How to Handle a Personal Injury Case from Start to Finish
A personal injury case is started by the plaintiff filing the complaint. The defendant is served a copy of this complaint by a summons (service of process) to which the complaint is attached. Next, the parties enter into the discovery stage, where they formally gather relevant information from parties and third parties to the case. The parties then hold a settlement conference. If the parties are unable to settle the case, then the case proceeds to trial.
Filing a Complaint with the County Court
The first step in the personal injury lawsuit process is taken by the plaintiff filing a complaint with the circuit clerk of the appropriate county. When the complaint is filed, the clerks will put the lawsuit in the system, assign a judge to the case, and put an initial court date on the judge’s calendar, or docket. The person who files the complaint is referred to as the “plaintiff” or “petitioner,” whereas the opposing party is referred to as the “defendant” or the “respondent.”
Serving Defendant with Complaint
When the plaintiff files the complaint, he or she also prepares a “summons.” The clerk issues the summons, thus giving the plaintiff formal permission to serve a copy of the complaint and summons on the defendant. The summons informs the defendant that a lawsuit has been filed, and includes a copy of the complaint, and any deadlines that the defendant must meet. Typically, but not always, the sheriff’s office in the county in which the defendant resides or operates will be given the complaint and serve the defendant with a copy.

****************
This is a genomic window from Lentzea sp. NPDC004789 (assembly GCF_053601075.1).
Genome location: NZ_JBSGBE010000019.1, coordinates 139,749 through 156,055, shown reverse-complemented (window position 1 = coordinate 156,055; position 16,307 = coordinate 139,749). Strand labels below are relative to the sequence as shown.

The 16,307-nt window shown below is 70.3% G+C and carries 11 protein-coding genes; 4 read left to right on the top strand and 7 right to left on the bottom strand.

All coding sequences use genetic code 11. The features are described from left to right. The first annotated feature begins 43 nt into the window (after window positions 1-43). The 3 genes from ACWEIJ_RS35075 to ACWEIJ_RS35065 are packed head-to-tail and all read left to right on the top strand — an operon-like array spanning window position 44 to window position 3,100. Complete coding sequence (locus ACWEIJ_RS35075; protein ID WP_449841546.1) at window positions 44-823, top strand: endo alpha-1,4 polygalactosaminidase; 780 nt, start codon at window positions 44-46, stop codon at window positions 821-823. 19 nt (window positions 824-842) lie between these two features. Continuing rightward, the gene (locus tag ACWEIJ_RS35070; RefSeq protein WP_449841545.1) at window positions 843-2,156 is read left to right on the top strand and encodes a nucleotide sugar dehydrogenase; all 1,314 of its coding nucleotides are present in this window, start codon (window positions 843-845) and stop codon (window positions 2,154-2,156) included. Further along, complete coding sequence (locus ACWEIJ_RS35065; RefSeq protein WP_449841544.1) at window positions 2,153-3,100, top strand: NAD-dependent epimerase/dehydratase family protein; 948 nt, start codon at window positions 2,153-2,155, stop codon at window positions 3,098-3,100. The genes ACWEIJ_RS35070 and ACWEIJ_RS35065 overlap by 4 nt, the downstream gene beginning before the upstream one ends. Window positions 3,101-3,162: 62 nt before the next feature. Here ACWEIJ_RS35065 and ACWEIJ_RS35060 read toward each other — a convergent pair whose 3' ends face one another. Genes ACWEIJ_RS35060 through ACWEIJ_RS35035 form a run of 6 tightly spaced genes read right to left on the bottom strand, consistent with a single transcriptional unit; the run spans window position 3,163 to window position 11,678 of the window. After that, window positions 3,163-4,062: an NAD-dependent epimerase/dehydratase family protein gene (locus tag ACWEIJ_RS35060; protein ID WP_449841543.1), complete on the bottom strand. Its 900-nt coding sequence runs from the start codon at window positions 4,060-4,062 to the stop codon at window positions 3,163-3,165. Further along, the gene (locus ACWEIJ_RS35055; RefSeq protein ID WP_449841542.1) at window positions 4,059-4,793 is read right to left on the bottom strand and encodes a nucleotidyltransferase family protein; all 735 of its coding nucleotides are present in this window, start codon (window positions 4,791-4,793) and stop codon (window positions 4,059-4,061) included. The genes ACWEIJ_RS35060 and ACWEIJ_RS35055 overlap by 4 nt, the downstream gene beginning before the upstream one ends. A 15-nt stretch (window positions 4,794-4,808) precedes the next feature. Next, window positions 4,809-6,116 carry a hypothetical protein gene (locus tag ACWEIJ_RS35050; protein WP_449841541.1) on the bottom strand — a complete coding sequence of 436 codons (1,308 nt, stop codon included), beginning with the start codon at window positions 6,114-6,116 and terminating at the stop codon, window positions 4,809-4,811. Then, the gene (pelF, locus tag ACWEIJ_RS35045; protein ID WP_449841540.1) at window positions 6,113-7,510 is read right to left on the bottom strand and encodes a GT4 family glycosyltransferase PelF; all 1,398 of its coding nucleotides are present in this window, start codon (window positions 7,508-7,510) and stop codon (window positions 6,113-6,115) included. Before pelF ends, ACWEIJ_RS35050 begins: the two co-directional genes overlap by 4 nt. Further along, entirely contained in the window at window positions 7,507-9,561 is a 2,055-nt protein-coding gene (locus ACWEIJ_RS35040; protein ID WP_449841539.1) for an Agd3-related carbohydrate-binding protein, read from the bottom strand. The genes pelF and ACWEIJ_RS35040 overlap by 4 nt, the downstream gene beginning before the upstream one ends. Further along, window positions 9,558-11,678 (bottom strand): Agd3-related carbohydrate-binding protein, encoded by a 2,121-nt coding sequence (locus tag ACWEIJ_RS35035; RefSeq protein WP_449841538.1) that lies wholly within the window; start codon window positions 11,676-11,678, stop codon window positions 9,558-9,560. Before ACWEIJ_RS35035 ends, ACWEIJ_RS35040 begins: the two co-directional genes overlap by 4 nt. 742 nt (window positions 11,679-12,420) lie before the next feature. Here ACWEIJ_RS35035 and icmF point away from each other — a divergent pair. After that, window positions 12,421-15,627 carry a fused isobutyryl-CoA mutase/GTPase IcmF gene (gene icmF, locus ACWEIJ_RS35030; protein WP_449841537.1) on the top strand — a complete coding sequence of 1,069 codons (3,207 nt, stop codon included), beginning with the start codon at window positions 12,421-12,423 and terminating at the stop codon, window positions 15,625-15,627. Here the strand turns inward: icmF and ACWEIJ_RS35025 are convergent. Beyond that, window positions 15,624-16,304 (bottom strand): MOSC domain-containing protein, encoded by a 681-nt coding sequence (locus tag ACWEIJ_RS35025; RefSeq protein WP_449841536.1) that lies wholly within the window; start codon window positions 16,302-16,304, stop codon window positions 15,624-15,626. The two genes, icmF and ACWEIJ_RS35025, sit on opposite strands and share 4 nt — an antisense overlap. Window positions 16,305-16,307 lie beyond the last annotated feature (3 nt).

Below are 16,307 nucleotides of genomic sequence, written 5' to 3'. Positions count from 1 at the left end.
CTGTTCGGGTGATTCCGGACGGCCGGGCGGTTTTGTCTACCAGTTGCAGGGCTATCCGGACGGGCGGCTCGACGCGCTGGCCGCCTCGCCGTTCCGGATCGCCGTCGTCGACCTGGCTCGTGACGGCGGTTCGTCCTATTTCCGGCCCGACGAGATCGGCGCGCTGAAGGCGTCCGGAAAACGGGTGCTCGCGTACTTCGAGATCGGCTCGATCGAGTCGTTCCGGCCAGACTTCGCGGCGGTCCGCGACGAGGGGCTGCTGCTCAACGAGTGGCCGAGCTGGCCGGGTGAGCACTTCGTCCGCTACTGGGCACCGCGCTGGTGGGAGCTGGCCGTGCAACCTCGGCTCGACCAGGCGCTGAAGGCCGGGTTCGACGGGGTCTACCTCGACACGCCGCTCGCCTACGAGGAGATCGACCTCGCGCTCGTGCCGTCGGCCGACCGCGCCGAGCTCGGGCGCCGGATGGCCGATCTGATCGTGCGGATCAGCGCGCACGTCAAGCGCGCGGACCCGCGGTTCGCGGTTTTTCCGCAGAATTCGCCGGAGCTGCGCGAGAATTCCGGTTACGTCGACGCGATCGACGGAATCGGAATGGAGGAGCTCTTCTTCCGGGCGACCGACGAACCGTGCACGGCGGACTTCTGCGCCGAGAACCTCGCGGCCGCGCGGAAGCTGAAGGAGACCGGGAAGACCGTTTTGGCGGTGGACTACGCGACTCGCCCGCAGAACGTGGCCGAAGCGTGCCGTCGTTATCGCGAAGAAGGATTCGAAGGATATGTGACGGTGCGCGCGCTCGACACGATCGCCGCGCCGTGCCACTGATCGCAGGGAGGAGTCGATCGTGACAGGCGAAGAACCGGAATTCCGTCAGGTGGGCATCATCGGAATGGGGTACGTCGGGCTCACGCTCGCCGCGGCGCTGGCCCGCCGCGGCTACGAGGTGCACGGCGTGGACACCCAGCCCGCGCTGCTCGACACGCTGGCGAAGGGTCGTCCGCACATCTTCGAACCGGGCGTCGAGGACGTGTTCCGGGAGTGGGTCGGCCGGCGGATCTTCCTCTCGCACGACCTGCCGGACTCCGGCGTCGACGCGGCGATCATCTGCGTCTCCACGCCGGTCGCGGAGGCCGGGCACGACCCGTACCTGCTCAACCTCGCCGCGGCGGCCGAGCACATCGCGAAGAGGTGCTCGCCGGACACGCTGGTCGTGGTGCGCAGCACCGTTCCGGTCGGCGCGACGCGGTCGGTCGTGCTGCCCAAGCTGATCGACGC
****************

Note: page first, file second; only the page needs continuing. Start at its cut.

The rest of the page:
What is Included in the Complaint, and Why is it Important?
The complaint provides the court with information about the parties, what circumstances led to the injury, the nature of the injury suffered by the plaintiff, and what law the plaintiff believes was broken.
The complaint is arguably one of the most important documents in the lawsuit. It lays out the factual and legal groundwork for the entirety of the lawsuit. The facts in the complaint include the sequence of facts or events that the plaintiff believes led to his or her injury, the relationship between the parties, the injuries suffered by the plaintiff, and what compensation the plaintiff believes he or she requires and is entitled to under the law, to be made whole.
The complaint also sets the legal foundation for the case. The legal foundation is critical because the law will establish what the petitioner needs to prove to win the lawsuit, what type and amount of relief the petitioner may receive, what defenses are available to the respondent, and other essential matters. Additionally, if the plaintiff does not include certain allegations or legal claims in the complaint, then the plaintiff may be prohibited from bringing these up in this or future lawsuits. If plaintiffs do not include the proper, for example, the law that the defendant allegedly broke, then this could also negatively impact the lawsuit. Plaintiff may be able to ask for the opportunity to amend the complaint in these types of situations, with permission of the court; however, the defendant will likely challenge this, so plaintiffs would benefit from seeking the advice of legal counsel to make sure that they are protecting their legal rights in the complaint.
Because of the importance of the complaint to the entirety of the lawsuit, plaintiffs are encouraged to speak with a personal injury attorney early on to discuss the possible legal claims that they may have against the certain defendant(s).
Defendant to File an Answer and Appear